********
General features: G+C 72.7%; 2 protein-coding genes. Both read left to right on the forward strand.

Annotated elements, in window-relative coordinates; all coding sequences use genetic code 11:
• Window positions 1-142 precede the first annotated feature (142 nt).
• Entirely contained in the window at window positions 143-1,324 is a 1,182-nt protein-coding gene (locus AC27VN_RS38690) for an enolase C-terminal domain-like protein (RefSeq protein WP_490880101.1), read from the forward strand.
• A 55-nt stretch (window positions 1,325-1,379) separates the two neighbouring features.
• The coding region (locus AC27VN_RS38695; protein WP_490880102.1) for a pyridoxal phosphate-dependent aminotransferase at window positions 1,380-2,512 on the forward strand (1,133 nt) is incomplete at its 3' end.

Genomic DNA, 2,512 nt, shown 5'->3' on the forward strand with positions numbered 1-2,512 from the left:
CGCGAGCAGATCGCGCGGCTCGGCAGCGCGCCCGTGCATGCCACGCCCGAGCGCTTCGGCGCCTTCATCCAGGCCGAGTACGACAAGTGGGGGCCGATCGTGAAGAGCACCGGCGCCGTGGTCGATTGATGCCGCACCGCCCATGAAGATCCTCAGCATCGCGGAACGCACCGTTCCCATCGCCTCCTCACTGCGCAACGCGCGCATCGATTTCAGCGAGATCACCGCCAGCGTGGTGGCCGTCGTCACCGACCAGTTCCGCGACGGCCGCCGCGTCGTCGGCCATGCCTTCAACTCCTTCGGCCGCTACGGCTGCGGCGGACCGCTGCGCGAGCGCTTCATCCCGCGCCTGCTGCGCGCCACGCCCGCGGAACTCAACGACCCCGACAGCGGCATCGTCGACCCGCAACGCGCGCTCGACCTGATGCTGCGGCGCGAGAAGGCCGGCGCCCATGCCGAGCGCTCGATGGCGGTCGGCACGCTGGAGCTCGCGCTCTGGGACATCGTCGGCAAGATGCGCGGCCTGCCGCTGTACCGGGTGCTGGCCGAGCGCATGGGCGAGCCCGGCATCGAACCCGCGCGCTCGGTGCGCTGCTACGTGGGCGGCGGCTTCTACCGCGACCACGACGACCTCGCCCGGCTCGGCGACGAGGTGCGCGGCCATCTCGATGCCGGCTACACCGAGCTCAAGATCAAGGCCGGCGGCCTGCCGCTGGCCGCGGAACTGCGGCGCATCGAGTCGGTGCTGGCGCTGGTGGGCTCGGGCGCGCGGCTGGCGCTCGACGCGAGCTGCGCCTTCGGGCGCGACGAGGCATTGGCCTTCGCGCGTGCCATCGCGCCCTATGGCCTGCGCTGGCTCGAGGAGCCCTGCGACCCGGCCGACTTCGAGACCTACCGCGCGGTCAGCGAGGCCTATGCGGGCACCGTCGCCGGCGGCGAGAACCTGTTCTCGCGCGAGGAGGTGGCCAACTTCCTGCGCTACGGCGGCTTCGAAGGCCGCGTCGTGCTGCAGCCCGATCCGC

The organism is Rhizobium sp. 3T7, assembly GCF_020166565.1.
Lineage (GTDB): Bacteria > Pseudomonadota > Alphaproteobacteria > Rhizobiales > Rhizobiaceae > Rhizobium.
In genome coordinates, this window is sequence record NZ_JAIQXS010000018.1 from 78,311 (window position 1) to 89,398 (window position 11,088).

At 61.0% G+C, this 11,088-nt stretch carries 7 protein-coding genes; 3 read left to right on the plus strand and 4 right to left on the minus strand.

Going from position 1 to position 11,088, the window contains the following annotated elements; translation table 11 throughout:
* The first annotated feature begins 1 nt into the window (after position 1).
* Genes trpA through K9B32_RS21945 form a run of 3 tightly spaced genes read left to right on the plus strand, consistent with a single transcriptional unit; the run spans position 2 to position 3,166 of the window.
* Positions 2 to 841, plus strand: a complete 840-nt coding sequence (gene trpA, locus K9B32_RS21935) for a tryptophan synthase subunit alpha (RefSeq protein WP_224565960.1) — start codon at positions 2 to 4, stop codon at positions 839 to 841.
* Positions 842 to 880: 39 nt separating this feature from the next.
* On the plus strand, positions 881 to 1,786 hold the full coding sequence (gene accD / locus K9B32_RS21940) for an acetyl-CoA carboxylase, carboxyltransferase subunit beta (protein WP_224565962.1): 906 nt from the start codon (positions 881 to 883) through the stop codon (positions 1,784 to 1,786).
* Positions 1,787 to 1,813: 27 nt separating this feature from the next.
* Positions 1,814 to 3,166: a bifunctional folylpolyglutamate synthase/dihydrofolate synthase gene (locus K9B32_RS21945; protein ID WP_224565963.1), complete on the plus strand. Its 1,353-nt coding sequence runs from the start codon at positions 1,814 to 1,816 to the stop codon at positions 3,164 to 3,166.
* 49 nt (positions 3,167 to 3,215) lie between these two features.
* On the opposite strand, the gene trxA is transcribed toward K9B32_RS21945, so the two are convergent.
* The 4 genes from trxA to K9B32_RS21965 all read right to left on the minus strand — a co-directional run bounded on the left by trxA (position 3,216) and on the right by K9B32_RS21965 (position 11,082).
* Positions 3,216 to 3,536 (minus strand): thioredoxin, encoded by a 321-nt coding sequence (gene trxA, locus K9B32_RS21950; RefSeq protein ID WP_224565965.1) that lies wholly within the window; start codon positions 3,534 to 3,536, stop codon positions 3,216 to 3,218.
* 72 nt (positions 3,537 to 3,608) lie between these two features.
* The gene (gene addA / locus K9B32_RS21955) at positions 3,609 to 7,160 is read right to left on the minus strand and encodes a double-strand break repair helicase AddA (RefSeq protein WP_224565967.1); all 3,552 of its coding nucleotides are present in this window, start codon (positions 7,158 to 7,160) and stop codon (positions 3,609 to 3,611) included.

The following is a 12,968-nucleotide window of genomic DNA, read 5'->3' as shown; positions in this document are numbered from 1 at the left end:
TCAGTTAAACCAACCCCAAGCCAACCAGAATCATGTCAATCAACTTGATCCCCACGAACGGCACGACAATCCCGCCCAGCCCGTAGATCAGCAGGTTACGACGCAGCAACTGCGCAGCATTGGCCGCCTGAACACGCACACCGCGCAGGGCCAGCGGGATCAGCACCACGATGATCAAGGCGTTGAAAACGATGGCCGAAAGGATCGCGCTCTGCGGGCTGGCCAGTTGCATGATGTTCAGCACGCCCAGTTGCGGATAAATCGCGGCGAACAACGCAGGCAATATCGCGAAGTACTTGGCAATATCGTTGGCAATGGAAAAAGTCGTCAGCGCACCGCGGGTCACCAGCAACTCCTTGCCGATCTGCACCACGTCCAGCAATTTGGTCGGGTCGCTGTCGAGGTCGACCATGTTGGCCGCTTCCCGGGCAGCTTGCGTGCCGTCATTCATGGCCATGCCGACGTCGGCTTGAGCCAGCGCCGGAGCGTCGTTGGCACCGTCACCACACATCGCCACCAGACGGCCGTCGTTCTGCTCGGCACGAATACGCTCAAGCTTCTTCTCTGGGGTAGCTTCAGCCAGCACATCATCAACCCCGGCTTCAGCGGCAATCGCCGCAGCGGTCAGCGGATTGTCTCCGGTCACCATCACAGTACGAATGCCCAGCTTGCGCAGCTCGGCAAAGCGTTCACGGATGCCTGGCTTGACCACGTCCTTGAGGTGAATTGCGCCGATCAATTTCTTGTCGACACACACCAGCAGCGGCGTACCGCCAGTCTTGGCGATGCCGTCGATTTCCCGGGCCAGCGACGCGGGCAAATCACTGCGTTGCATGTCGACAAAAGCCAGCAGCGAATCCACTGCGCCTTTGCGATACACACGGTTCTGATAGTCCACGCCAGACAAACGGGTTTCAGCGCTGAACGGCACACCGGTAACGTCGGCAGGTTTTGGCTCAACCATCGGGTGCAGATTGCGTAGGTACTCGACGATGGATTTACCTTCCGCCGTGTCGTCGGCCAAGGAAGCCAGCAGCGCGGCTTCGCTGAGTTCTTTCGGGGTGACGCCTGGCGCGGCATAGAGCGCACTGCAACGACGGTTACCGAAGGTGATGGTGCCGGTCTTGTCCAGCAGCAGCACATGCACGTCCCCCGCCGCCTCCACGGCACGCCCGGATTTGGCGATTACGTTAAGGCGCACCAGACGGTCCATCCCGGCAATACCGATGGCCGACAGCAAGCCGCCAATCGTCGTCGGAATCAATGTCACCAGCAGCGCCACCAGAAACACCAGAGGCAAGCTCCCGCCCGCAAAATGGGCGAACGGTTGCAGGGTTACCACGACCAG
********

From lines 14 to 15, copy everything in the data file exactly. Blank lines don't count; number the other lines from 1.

* The first annotated feature begins 1 nt into the window (after position 1).
* Genes trpA through K9B32_RS21945 form a run of 3 tightly spaced genes read left to right on the plus strand, consistent with a single transcriptional unit; the run spans position 2 to position 3,166 of the window.